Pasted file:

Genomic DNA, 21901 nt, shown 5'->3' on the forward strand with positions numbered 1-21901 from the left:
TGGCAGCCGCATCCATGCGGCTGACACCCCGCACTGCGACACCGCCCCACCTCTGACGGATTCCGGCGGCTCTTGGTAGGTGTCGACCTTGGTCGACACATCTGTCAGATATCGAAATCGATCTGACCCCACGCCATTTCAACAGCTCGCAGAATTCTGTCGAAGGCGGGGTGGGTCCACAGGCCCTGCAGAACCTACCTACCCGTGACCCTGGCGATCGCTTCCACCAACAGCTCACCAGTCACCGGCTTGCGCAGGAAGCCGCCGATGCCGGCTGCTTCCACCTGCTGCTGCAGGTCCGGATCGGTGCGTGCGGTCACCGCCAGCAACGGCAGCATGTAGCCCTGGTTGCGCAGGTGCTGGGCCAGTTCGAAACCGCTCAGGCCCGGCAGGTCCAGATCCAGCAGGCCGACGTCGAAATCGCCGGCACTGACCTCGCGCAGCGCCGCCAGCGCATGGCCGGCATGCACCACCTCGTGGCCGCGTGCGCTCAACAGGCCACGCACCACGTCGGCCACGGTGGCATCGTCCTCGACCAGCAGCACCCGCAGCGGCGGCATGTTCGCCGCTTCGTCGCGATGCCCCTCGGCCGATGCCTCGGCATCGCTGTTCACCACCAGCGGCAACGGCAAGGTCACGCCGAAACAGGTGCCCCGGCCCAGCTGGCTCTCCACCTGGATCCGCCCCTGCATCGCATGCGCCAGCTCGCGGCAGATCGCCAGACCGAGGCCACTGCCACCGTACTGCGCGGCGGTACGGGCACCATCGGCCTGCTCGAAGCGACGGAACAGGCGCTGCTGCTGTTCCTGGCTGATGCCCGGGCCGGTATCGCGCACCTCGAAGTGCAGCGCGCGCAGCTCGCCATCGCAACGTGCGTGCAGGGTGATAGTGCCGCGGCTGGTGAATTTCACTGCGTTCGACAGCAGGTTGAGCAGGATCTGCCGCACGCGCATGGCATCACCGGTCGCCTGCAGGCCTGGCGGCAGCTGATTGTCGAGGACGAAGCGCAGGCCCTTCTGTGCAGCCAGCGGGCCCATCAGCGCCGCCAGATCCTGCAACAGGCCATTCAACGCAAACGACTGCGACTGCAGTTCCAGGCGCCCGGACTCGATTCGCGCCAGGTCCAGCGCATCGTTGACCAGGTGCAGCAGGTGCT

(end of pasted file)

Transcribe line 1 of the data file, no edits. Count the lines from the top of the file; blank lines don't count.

Genomic DNA, 21901 nt, shown 5'->3' on the forward strand with positions numbered 1-21901 from the left: